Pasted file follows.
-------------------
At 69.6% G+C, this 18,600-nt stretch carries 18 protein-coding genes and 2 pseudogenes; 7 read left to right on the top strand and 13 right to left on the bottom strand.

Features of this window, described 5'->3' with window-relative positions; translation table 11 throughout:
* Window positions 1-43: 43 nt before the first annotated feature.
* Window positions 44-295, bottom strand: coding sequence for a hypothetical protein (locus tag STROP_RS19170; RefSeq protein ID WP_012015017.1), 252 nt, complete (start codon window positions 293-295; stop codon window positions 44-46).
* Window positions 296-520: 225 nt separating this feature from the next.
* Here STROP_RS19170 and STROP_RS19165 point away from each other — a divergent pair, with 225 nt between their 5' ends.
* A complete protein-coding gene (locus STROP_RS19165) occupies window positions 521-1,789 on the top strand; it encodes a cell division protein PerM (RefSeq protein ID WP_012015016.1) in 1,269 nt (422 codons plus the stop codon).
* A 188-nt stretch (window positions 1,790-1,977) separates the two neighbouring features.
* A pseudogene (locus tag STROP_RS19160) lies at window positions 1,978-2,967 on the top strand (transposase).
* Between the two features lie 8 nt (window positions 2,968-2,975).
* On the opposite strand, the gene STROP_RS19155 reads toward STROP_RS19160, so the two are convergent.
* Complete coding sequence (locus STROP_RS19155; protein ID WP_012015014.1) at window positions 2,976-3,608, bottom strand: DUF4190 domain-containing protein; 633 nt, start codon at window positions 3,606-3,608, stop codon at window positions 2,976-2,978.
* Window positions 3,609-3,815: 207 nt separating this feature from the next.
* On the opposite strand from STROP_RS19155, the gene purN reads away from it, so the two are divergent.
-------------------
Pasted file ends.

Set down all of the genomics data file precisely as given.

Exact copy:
At 69.6% G+C, this 18,600-nt stretch carries 18 protein-coding genes and 2 pseudogenes; 7 read left to right on the top strand and 13 right to left on the bottom strand.

Features of this window, described 5'->3' with window-relative positions; translation table 11 throughout:
* Window positions 1-43: 43 nt before the first annotated feature.
* Window positions 44-295, bottom strand: coding sequence for a hypothetical protein (locus tag STROP_RS19170; RefSeq protein ID WP_012015017.1), 252 nt, complete (start codon window positions 293-295; stop codon window positions 44-46).
* Window positions 296-520: 225 nt separating this feature from the next.
* Here STROP_RS19170 and STROP_RS19165 point away from each other — a divergent pair, with 225 nt between their 5' ends.
* A complete protein-coding gene (locus STROP_RS19165) occupies window positions 521-1,789 on the top strand; it encodes a cell division protein PerM (RefSeq protein ID WP_012015016.1) in 1,269 nt (422 codons plus the stop codon).
* A 188-nt stretch (window positions 1,790-1,977) separates the two neighbouring features.
* A pseudogene (locus tag STROP_RS19160) lies at window positions 1,978-2,967 on the top strand (transposase).
* Between the two features lie 8 nt (window positions 2,968-2,975).
* On the opposite strand, the gene STROP_RS19155 reads toward STROP_RS19160, so the two are convergent.
* Complete coding sequence (locus STROP_RS19155; protein ID WP_012015014.1) at window positions 2,976-3,608, bottom strand: DUF4190 domain-containing protein; 633 nt, start codon at window positions 3,606-3,608, stop codon at window positions 2,976-2,978.
* Window positions 3,609-3,815: 207 nt separating this feature from the next.
* On the opposite strand from STROP_RS19155, the gene purN reads away from it, so the two are divergent.